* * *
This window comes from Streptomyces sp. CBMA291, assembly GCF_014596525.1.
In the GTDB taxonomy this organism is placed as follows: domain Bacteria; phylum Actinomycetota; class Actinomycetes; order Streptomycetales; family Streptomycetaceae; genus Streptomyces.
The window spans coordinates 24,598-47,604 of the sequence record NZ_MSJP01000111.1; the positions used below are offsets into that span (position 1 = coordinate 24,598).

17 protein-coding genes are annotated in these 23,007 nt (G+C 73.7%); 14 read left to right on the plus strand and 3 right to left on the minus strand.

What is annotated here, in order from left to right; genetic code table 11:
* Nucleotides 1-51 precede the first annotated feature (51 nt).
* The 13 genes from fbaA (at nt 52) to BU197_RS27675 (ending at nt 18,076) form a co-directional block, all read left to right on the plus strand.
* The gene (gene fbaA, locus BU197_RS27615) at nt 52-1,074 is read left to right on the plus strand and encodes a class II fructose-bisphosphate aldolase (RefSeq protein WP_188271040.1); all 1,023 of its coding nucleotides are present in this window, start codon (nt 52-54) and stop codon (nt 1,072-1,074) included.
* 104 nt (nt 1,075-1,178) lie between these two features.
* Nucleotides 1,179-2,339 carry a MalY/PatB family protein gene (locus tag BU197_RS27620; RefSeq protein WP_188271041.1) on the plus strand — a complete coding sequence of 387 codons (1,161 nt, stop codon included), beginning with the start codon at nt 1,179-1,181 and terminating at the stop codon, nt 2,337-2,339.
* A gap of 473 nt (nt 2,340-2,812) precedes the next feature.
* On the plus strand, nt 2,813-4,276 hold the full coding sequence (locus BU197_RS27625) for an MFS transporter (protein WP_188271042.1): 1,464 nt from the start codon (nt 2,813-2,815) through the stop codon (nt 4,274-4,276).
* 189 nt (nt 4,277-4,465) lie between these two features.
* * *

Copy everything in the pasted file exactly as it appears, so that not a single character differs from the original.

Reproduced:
This window comes from Streptomyces sp. CBMA291, assembly GCF_014596525.1.
In the GTDB taxonomy this organism is placed as follows: domain Bacteria; phylum Actinomycetota; class Actinomycetes; order Streptomycetales; family Streptomycetaceae; genus Streptomyces.
The window spans coordinates 24,598-47,604 of the sequence record NZ_MSJP01000111.1; the positions used below are offsets into that span (position 1 = coordinate 24,598).

17 protein-coding genes are annotated in these 23,007 nt (G+C 73.7%); 14 read left to right on the plus strand and 3 right to left on the minus strand.

What is annotated here, in order from left to right; genetic code table 11:
* Nucleotides 1-51 precede the first annotated feature (51 nt).
* The 13 genes from fbaA (at nt 52) to BU197_RS27675 (ending at nt 18,076) form a co-directional block, all read left to right on the plus strand.
* The gene (gene fbaA, locus BU197_RS27615) at nt 52-1,074 is read left to right on the plus strand and encodes a class II fructose-bisphosphate aldolase (RefSeq protein WP_188271040.1); all 1,023 of its coding nucleotides are present in this window, start codon (nt 52-54) and stop codon (nt 1,072-1,074) included.
* 104 nt (nt 1,075-1,178) lie between these two features.
* Nucleotides 1,179-2,339 carry a MalY/PatB family protein gene (locus tag BU197_RS27620; RefSeq protein WP_188271041.1) on the plus strand — a complete coding sequence of 387 codons (1,161 nt, stop codon included), beginning with the start codon at nt 1,179-1,181 and terminating at the stop codon, nt 2,337-2,339.
* A gap of 473 nt (nt 2,340-2,812) precedes the next feature.
* On the plus strand, nt 2,813-4,276 hold the full coding sequence (locus BU197_RS27625) for an MFS transporter (protein WP_188271042.1): 1,464 nt from the start codon (nt 2,813-2,815) through the stop codon (nt 4,274-4,276).
* 189 nt (nt 4,277-4,465) lie between these two features.